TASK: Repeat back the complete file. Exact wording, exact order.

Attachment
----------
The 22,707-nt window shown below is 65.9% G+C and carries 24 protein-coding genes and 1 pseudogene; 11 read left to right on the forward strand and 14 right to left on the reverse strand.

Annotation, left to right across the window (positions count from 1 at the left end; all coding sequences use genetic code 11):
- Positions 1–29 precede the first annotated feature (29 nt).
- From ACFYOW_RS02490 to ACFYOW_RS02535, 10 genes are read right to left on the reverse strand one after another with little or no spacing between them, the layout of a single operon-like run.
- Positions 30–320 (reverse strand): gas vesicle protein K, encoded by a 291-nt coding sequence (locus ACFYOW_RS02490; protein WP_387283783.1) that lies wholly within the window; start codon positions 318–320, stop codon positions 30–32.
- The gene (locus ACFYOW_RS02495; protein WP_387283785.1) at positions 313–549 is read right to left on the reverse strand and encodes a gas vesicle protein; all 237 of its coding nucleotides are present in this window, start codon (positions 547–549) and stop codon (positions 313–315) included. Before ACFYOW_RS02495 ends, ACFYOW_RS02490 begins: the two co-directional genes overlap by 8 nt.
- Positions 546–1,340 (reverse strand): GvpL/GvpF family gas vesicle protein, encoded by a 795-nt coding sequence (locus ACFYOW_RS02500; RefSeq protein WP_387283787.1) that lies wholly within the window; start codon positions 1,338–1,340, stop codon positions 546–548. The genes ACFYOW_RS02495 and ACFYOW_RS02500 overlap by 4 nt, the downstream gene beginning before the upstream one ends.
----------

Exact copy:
The 22,707-nt window shown below is 65.9% G+C and carries 24 protein-coding genes and 1 pseudogene; 11 read left to right on the forward strand and 14 right to left on the reverse strand.

Annotation, left to right across the window (positions count from 1 at the left end; all coding sequences use genetic code 11):
- Positions 1–29 precede the first annotated feature (29 nt).
- From ACFYOW_RS02490 to ACFYOW_RS02535, 10 genes are read right to left on the reverse strand one after another with little or no spacing between them, the layout of a single operon-like run.
- Positions 30–320 (reverse strand): gas vesicle protein K, encoded by a 291-nt coding sequence (locus ACFYOW_RS02490; protein WP_387283783.1) that lies wholly within the window; start codon positions 318–320, stop codon positions 30–32.
- The gene (locus ACFYOW_RS02495; protein WP_387283785.1) at positions 313–549 is read right to left on the reverse strand and encodes a gas vesicle protein; all 237 of its coding nucleotides are present in this window, start codon (positions 547–549) and stop codon (positions 313–315) included. Before ACFYOW_RS02495 ends, ACFYOW_RS02490 begins: the two co-directional genes overlap by 8 nt.
- Positions 546–1,340 (reverse strand): GvpL/GvpF family gas vesicle protein, encoded by a 795-nt coding sequence (locus ACFYOW_RS02500; RefSeq protein WP_387283787.1) that lies wholly within the window; start codon positions 1,338–1,340, stop codon positions 546–548. The genes ACFYOW_RS02495 and ACFYOW_RS02500 overlap by 4 nt, the downstream gene beginning before the upstream one ends.